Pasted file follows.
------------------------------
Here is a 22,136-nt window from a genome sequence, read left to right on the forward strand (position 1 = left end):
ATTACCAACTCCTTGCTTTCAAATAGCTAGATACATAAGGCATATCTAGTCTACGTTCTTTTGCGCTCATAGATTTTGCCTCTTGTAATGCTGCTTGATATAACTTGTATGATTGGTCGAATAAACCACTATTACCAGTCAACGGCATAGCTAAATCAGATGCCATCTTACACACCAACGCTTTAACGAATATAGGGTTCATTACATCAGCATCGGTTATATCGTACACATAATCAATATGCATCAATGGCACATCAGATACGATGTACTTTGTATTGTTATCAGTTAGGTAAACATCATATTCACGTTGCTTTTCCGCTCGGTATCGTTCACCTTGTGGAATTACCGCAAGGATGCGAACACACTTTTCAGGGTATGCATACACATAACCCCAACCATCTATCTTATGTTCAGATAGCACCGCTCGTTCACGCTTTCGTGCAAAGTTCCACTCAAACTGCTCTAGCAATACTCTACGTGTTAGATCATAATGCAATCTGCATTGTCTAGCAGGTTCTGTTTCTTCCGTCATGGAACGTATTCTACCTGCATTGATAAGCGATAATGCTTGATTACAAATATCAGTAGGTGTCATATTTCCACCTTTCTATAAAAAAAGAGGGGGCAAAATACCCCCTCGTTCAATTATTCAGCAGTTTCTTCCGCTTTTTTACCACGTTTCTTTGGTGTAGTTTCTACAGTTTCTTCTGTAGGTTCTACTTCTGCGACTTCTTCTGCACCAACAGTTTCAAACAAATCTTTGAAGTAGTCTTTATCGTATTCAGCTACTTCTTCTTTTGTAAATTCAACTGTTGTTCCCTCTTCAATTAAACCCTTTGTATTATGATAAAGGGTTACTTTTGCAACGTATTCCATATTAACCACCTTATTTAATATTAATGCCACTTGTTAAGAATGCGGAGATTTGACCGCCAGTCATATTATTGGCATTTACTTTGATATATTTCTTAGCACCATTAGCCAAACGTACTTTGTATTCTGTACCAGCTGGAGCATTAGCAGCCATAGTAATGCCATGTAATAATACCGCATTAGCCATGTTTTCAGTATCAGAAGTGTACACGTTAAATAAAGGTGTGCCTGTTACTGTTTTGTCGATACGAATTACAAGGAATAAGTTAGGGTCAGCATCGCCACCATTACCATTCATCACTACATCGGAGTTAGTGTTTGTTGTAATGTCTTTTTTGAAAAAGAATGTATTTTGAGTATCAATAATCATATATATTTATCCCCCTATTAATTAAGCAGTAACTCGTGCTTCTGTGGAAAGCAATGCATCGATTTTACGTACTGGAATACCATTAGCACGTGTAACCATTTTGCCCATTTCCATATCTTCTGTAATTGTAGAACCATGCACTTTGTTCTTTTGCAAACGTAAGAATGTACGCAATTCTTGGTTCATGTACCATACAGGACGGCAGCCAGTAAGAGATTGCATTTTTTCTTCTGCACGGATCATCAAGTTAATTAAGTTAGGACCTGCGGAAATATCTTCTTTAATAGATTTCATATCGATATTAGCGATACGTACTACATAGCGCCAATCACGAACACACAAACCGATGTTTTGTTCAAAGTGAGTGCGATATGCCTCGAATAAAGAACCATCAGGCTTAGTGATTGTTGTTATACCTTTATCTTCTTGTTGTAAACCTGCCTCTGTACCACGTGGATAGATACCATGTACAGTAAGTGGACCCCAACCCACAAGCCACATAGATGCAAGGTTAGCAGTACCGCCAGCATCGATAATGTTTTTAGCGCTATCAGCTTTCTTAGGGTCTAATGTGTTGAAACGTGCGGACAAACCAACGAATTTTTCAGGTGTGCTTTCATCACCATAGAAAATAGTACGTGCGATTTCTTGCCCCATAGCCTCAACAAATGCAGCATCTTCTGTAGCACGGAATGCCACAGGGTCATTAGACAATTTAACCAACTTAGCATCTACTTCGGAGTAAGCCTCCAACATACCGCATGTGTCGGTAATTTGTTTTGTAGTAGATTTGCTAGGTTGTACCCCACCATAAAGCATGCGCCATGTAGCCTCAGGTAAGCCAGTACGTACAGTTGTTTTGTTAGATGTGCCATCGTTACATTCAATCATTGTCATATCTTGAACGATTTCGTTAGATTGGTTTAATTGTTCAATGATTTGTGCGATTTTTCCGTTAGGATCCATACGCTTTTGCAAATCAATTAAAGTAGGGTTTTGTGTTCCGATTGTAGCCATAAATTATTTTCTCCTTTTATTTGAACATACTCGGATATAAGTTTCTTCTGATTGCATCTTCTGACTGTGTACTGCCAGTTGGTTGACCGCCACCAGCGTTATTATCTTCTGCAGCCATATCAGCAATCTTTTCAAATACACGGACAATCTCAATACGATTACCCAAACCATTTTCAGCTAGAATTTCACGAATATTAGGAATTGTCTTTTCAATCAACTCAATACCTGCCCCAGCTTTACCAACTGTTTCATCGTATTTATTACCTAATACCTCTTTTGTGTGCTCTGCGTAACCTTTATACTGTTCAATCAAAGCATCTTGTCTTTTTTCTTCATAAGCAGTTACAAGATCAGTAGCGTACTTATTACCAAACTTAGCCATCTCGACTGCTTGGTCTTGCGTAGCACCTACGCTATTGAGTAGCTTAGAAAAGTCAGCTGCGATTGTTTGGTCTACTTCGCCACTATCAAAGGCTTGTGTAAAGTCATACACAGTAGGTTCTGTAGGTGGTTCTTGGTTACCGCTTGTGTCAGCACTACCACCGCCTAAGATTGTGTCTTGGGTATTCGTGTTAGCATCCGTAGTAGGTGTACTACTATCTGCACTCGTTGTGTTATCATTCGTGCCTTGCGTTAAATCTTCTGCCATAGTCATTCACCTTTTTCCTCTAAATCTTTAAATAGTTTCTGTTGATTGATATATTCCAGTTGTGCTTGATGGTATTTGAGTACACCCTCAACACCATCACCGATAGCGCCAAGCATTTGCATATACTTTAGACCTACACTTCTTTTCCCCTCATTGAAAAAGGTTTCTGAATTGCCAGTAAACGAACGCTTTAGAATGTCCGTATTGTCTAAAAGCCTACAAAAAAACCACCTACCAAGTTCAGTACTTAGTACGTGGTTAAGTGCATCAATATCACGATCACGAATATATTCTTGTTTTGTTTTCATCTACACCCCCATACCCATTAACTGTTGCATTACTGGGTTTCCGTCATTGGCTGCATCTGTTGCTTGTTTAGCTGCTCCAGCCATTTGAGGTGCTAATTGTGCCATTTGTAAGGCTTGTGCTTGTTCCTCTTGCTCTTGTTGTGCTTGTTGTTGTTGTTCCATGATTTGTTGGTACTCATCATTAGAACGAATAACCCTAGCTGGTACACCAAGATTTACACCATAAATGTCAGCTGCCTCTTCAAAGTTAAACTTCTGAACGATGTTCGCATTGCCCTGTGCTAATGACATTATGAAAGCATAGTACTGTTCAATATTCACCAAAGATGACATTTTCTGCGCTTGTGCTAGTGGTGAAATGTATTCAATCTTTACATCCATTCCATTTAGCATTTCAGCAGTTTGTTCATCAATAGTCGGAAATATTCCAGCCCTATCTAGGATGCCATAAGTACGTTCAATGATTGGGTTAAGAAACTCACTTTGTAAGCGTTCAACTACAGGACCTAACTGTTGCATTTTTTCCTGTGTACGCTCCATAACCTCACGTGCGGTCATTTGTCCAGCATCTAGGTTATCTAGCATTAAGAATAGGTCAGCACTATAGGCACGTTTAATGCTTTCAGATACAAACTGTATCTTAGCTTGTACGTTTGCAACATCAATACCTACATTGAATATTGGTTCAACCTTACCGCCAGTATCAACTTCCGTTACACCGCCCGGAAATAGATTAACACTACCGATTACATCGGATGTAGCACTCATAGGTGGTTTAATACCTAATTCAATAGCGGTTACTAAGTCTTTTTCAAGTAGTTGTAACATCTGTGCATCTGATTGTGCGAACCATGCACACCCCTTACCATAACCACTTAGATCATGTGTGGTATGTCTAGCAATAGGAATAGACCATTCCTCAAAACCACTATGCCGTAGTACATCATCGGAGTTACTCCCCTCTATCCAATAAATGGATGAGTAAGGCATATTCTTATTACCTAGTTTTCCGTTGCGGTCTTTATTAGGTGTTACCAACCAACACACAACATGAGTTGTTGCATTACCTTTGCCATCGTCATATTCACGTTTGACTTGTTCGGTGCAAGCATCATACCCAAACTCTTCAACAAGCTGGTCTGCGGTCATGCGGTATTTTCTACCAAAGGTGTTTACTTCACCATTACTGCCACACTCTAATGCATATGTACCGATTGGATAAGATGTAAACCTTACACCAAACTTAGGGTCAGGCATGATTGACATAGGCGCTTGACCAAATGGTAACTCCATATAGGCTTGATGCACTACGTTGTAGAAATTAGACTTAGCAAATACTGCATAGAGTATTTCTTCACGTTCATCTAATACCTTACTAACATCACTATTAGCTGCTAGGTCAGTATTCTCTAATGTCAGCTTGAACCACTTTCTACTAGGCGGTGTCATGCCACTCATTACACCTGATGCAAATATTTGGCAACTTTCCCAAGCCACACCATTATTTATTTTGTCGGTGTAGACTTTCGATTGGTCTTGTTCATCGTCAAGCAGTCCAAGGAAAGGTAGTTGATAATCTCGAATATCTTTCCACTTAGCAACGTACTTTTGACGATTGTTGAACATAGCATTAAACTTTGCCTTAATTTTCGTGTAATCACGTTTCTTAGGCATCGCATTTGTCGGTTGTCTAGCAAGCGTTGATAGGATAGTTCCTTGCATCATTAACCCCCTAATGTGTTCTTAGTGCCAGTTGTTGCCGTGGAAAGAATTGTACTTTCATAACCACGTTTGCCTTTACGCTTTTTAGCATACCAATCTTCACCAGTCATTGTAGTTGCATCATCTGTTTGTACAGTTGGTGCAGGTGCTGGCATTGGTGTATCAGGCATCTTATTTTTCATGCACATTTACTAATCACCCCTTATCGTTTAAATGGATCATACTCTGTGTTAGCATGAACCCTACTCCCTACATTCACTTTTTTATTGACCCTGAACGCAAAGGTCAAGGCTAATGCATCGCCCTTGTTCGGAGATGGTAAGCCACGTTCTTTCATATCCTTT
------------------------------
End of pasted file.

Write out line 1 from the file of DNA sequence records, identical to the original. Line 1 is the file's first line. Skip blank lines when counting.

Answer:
Here is a 22,136-nt window from a genome sequence, read left to right on the forward strand (position 1 = left end):